independent

Thursday 20 June 2019

Helping with those first steps

North Cork Initiative offering brain injury survivors a path back to education and employment

L-R: Dermot Crosby, Department of Employment Affairs and Social Protection (DEASP): Deputy Lord Mayor of Cork, Cllr Thomas Moloney, Sinead Stack, senior occupational therapist with the Mallow-based ‘Step Ahead’ programme; former Minister of State for Disability, Primary Care and Mental Health, Kathleen Lynch and brain injury survivor Steven Day launching the new programme
L-R: Dermot Crosby, Department of Employment Affairs and Social Protection (DEASP): Deputy Lord Mayor of Cork, Cllr Thomas Moloney, Sinead Stack, senior occupational therapist with the Mallow-based ‘Step Ahead’ programme; former Minister of State for Disability, Primary Care and Mental Health, Kathleen Lynch and brain injury survivor Steven Day launching the new programme

Bill Browne

A new service located in North Cork is encouraging young people from across Munster with brain injuries to take that vital 'Step Ahead' along the road to getting back to education, training or employment.

Based at the Gilbert Centre in Mallow, the 'Step Ahead' initiative is a new initiative from Acquired Brain Injury Ireland, a national charity that focuses on helping those with brain injury rebuild their lives through neuro-rehabilitation. 

Under the guidance of senior occupational therapist Sinead Stack and her team, the service is calling on the public and healthcare professionals from across the province to encourage brain injury survivors between the ages of 18-29 to seek the help they need to take that first step back to college or work. 

"Brain injuries can happen to anyone, at any time. They happen from every day causes such as stroke, traffic accidents, falls, assaults or brain tumours and when an injury happens it can be devastating for the individual and their families," said Sinead. 

"Depending on the severity of the injury and which part of the brain is affected, it can all too often put lives on hold while people undergo intense rehabilitation to relearn the things that they used to do without thinking." 

Sinead said that following a brain injury a persons brain is often working harder that someone who has not experienced that trauma, causing fatigue, memory problems and frustration, which can all too often result is stress.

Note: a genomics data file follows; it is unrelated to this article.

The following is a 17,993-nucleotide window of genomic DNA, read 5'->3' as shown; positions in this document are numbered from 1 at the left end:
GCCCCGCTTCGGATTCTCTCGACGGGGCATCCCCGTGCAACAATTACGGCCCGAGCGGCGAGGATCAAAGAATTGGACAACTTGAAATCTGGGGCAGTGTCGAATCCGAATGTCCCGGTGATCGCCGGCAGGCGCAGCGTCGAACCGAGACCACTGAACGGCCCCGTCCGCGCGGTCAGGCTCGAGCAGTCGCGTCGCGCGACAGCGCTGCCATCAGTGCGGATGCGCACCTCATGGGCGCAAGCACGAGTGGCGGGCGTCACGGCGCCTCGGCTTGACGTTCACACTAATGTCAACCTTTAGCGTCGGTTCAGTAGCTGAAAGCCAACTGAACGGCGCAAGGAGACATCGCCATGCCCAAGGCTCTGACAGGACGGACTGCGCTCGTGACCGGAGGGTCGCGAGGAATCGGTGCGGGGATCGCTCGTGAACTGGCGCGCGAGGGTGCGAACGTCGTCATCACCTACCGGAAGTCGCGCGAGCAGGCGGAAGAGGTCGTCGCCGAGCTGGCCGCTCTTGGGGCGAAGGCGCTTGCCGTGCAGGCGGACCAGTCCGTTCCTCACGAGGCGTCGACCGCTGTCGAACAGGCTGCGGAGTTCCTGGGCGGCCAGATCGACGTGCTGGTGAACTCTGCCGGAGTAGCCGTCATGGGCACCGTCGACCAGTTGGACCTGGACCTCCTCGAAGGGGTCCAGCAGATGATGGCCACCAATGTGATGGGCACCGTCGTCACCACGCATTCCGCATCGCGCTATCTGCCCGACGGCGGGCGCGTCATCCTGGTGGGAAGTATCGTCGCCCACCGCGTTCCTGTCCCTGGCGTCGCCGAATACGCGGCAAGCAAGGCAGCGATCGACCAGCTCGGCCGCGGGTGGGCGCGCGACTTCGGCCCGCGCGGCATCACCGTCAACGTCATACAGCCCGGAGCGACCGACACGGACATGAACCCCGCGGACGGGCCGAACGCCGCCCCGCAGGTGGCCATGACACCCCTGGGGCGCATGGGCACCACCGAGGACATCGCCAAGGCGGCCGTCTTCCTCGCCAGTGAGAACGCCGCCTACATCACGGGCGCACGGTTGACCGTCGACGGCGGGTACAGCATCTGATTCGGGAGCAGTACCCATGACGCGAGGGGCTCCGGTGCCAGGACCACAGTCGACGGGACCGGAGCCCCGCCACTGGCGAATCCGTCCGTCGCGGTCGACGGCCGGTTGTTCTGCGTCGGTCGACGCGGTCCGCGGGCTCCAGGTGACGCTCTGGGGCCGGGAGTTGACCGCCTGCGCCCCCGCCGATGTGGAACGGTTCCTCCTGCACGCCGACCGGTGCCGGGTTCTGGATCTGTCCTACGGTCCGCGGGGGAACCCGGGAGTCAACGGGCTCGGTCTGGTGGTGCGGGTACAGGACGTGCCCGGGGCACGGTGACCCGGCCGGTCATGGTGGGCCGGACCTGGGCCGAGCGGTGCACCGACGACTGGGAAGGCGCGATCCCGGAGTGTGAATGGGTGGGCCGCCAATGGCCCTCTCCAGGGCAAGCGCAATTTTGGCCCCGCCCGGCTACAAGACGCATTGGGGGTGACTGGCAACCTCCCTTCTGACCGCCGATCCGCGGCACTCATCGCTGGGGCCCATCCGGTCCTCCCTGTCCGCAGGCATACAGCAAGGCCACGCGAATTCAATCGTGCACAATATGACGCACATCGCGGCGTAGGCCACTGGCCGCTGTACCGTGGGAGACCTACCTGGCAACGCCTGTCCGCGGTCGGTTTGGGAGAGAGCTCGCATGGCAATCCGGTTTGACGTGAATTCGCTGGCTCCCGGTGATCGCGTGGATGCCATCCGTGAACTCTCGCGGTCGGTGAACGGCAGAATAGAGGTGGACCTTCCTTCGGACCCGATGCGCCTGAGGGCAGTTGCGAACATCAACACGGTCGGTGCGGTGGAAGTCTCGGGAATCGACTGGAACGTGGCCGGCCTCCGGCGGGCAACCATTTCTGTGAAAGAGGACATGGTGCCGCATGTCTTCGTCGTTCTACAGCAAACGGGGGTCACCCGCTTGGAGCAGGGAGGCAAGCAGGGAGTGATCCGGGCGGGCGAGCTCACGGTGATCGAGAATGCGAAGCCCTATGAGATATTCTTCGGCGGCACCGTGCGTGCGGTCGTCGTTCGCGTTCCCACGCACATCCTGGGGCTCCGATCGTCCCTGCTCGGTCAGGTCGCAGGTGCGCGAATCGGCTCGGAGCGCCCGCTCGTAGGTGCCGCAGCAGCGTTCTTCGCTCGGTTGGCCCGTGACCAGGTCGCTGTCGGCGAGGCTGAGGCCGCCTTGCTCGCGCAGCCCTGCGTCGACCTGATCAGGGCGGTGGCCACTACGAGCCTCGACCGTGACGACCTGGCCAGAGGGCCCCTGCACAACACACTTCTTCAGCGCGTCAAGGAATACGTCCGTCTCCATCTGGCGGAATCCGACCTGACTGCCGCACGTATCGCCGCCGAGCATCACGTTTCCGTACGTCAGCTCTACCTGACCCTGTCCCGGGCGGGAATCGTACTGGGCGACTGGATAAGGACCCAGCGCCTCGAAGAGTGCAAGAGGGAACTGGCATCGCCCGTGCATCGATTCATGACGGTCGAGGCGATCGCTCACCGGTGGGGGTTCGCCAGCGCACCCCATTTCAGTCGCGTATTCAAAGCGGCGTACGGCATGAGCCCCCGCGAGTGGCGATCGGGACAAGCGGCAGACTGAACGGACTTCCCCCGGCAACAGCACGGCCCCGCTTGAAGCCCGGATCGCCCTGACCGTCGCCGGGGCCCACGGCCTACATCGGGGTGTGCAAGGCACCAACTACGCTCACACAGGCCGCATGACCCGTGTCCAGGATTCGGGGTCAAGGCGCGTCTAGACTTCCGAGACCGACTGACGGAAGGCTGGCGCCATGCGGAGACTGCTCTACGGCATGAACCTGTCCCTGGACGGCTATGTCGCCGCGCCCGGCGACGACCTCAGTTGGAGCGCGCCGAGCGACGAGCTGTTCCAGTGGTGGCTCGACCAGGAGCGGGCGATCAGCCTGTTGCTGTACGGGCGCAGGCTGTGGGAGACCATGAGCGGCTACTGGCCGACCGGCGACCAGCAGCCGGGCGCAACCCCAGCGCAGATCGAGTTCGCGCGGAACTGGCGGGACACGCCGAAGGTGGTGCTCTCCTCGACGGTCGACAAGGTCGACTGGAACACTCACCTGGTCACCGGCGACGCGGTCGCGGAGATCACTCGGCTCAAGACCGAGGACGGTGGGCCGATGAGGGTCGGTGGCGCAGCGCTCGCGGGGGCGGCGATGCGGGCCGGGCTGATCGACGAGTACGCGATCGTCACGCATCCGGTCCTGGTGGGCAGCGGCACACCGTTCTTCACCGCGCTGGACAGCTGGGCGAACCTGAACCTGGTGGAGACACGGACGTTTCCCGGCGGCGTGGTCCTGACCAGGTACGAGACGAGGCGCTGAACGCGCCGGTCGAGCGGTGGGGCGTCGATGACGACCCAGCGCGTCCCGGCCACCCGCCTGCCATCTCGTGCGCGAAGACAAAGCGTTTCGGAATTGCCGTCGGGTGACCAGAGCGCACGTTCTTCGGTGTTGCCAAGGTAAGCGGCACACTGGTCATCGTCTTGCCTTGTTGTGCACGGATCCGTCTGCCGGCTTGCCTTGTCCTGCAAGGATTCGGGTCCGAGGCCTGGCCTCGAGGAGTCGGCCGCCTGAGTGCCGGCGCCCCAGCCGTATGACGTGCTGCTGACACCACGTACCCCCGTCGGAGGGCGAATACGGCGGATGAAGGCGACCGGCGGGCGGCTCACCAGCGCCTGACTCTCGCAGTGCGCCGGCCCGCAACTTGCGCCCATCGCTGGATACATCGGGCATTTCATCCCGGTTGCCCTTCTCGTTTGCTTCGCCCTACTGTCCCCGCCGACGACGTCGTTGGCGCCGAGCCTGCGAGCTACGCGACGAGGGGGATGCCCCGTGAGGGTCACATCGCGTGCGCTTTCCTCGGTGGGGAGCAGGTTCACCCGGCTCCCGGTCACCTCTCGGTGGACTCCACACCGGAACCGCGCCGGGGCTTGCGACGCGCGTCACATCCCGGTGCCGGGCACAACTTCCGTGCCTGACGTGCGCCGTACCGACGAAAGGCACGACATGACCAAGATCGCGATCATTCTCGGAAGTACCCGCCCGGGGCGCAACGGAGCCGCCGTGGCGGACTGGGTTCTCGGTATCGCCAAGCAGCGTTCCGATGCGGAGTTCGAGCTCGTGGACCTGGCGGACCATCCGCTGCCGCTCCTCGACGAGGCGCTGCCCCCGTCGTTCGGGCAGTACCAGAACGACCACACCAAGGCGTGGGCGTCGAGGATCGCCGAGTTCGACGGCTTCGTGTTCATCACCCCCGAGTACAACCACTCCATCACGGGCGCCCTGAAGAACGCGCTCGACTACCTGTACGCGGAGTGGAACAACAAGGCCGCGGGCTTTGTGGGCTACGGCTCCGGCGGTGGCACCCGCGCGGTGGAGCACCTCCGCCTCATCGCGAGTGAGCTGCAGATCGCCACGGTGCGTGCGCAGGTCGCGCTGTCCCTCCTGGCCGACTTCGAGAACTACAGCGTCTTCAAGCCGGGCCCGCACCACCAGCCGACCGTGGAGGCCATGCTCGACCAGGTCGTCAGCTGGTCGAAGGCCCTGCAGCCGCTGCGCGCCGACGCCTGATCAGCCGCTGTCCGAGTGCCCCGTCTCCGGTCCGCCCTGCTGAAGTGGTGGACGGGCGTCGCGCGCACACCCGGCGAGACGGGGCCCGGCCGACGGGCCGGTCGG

"That is why our Mallow Step Ahead service is a vital tool in allowing us to help assess where people are at and help them with practical strategies that allow them to managed their fatigue and cope with the kind of stresses that can occur when returning to work or education," she said.  Sinead said the Step Ahead team will also work alongside employers to help with their understanding of brain injury do they can offer them the relevant support mechanisms. 

"For many people after brain injury, concessions from employers can make all the difference - such as allowing someone to return part-time and gradually build back up to a five-day week," she said. 

The Deputy Mayor of Cork, Cllr Thomas Moloney, former Junior Health Minister Kathleen Lynch and local Disability Officer Dermot Crosby joined Sinead for the launch of the Mallow service. 

Mr Crosby said it was important that employers support young people seeking to return to work after a brain injury. That call was also backed by his colleague and fellow civil servant Steven Daly, who has himself returned to work after suffering a brain injury five years ago following a fall from a bike. 

Mr Crosby pointed out that the Department of Employment and Social Affairs offer a suite of grants to support employers hiring employees with disabilities, including a Wage Subsidy Scheme and an Employee Retention Scheme, details of which can be found at www.welfare.ie. 

For more information about the Mallow-based 'StepAhead' initiative and the referral process for young people with brain injury seeking to return to work or education, contact Sinead Stack on 086 603 4633 or visit www.abuireland.ie/stepahead.

Corkman

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